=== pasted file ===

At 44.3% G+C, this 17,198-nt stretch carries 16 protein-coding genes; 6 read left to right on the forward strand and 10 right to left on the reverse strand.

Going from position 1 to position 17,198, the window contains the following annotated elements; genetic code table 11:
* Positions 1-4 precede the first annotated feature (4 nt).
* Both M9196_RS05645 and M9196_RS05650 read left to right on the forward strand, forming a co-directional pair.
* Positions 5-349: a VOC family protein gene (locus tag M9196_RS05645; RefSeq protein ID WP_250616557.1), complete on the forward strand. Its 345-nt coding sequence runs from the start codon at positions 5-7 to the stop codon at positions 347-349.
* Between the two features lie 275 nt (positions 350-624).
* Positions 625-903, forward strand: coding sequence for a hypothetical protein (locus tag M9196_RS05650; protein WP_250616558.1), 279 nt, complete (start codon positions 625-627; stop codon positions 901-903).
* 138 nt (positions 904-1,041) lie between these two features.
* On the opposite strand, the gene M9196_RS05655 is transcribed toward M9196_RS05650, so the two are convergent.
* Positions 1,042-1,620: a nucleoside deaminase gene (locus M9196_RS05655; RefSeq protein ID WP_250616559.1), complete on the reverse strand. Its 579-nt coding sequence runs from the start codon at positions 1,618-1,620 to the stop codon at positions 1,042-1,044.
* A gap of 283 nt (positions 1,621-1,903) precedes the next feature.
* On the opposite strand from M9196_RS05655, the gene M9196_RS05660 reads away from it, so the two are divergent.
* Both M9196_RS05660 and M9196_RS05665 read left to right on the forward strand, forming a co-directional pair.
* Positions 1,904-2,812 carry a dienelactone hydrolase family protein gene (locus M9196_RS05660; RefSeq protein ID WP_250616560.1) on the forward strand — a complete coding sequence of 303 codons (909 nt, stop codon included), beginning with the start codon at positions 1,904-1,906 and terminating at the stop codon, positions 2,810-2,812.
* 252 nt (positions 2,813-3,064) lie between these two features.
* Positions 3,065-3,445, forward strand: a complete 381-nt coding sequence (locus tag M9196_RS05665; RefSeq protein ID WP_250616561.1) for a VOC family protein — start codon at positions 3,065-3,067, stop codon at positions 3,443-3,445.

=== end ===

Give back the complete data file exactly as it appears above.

At 44.3% G+C, this 17,198-nt stretch carries 16 protein-coding genes; 6 read left to right on the forward strand and 10 right to left on the reverse strand.

Going from position 1 to position 17,198, the window contains the following annotated elements; genetic code table 11:
* Positions 1-4 precede the first annotated feature (4 nt).
* Both M9196_RS05645 and M9196_RS05650 read left to right on the forward strand, forming a co-directional pair.
* Positions 5-349: a VOC family protein gene (locus tag M9196_RS05645; RefSeq protein ID WP_250616557.1), complete on the forward strand. Its 345-nt coding sequence runs from the start codon at positions 5-7 to the stop codon at positions 347-349.
* Between the two features lie 275 nt (positions 350-624).
* Positions 625-903, forward strand: coding sequence for a hypothetical protein (locus tag M9196_RS05650; protein WP_250616558.1), 279 nt, complete (start codon positions 625-627; stop codon positions 901-903).
* 138 nt (positions 904-1,041) lie between these two features.
* On the opposite strand, the gene M9196_RS05655 is transcribed toward M9196_RS05650, so the two are convergent.
* Positions 1,042-1,620: a nucleoside deaminase gene (locus M9196_RS05655; RefSeq protein ID WP_250616559.1), complete on the reverse strand. Its 579-nt coding sequence runs from the start codon at positions 1,618-1,620 to the stop codon at positions 1,042-1,044.
* A gap of 283 nt (positions 1,621-1,903) precedes the next feature.
* On the opposite strand from M9196_RS05655, the gene M9196_RS05660 reads away from it, so the two are divergent.
* Both M9196_RS05660 and M9196_RS05665 read left to right on the forward strand, forming a co-directional pair.
* Positions 1,904-2,812 carry a dienelactone hydrolase family protein gene (locus M9196_RS05660; RefSeq protein ID WP_250616560.1) on the forward strand — a complete coding sequence of 303 codons (909 nt, stop codon included), beginning with the start codon at positions 1,904-1,906 and terminating at the stop codon, positions 2,810-2,812.
* 252 nt (positions 2,813-3,064) lie between these two features.
* Positions 3,065-3,445, forward strand: a complete 381-nt coding sequence (locus tag M9196_RS05665; RefSeq protein ID WP_250616561.1) for a VOC family protein — start codon at positions 3,065-3,067, stop codon at positions 3,443-3,445.